French baguette added to UNESCO intangible cultural heritage list

By | November 30, 2022

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Lovers of France’s iconic long loaf: Rejoice! The baguette has now gained special recognition from the United Nations as an integral part of the cultural heritage of humanity.

That is, the culture and craftsmanship of making and consuming baguettes were aggregated by UNESCO, the United Nations agency for culture, to a list that offers not only international recognition, but the option to apply for funding to preserve this “intangible” heritage for future generations.

News of the baking sent France into a meme frenzy – and members of the French UNESCO delegation celebrated by raising baguettes in the air when the decision was announced in Rabat, Morocco.

The baguette – which French President Emmanuel Macron once described as “250 grams of magic and perfection” – is an integral part of French culture and cuisine. habits, with many French people stopping daily at bakeries to grab a warm loaf of bread before heading home for dinner.

France’s baking industry has spearheaded a years-long campaign to secure this status on the Representative List of the Intangible Cultural Heritage of Humanity.

France’s culture minister, Rima Abdul Malak, said the decision is a “great recognition for our artisans and these unifying places that are our bakeries”.

Olivia Gregoire, minister for small and medium-sized enterprises, trade and tourism, hailed the decision as a milestone for France and its baking industry. It pays homage to the “French savoir-vivre”, “our traditions of sharing and conviviality and, above all, the know-how of our artisanal bakers”, she said🇧🇷

French bakeries produce around 6 billion baguettes a year, according to the French newspaper Le Monde. But across the country, particularly in rural areas, in recent decades, bakeries have disappeared at a rate of about 400 a year, prompting industry warnings that more needs to be done to protect baguette-making know-how. 🇧🇷

“The baguette has few ingredients – flour, water, salt, yeast – and yet each baguette is unique, and the essential ingredient is always the skill of the baker,” said Dominique Anract, president of the French Bakery and Confectionery Confederation. . after the decision.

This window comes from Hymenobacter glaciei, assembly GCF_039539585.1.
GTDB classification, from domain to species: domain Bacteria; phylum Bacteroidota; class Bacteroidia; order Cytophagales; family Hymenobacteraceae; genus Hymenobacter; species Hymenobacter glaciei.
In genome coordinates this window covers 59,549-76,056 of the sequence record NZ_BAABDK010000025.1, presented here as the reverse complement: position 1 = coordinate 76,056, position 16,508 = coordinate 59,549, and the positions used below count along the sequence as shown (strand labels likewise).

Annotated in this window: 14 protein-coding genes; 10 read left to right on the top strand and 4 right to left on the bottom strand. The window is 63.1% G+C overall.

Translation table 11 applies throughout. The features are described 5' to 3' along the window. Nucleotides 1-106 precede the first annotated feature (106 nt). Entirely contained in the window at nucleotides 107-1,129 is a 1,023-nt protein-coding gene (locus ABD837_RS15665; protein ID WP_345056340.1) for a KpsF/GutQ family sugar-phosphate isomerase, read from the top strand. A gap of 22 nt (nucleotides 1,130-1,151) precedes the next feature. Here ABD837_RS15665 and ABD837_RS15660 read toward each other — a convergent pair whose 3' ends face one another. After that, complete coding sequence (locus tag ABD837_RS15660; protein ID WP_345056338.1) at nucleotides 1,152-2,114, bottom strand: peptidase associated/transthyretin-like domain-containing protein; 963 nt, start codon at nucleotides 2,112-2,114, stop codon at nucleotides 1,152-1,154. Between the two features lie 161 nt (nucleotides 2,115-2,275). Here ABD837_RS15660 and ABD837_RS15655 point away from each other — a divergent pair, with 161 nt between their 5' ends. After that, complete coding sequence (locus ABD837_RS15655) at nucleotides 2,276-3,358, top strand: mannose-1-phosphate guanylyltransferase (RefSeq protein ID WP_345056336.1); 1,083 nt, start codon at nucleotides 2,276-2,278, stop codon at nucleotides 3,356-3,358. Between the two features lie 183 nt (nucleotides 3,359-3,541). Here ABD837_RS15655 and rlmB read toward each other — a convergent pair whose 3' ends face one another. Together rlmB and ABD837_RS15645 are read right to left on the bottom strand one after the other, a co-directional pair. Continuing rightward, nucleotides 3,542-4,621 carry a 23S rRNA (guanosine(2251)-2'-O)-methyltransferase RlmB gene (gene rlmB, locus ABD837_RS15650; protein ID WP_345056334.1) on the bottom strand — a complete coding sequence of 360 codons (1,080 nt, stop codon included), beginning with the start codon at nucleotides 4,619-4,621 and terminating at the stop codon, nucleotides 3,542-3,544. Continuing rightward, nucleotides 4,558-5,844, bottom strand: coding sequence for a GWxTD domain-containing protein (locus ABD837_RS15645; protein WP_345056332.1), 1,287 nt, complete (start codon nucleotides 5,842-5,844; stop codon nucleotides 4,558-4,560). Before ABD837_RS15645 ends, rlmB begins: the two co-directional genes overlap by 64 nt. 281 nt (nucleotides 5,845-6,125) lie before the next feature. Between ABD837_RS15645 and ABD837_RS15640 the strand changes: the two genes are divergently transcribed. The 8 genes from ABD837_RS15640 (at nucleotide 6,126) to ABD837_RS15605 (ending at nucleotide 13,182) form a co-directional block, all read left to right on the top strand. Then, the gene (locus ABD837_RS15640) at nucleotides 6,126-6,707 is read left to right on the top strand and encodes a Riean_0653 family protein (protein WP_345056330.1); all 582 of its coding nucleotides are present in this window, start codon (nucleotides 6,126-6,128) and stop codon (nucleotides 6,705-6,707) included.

In August in Paris, a baguette sometimes takes 20 minutes

The French celebrated the decision and their love of the baguette.

Claire Dinhut, 26, French-American food and travel content creator, said via email: “The baguette is SO important to the French identity, so I am delighted to hear it has been added to the world heritage list.”

“I rarely eat baguette outside France because eating a baguette without the French ‘ritual’ of walking to your local (and favorite) bakery is just eating bread. Eating a baguette is MUCH more than that,” said Dinhut, who lives in London. “There is nothing comparable to the first steal of a fresh baguette. It’s perfect on its own, with a fat slice of salted butter, sweet jam, a nice chunk of cheese… The list is endless.”

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UNESCO recognizes traditions, crafts and items as part of the intangible cultural heritage of humanity because of the “wealth of knowledge and skills that are transmitted” through them “from one generation to the next”.

In this case, the candidacy prepared by France highlighted the fact that baguettes “generate modes of consumption and social practices that differentiate them from other types of bread, such as daily visits to bakeries to buy bread and specific displays to match their long shape .”

“The baguette is consumed in many contexts, including during family meals, in restaurants and in work and school canteens,” he added.

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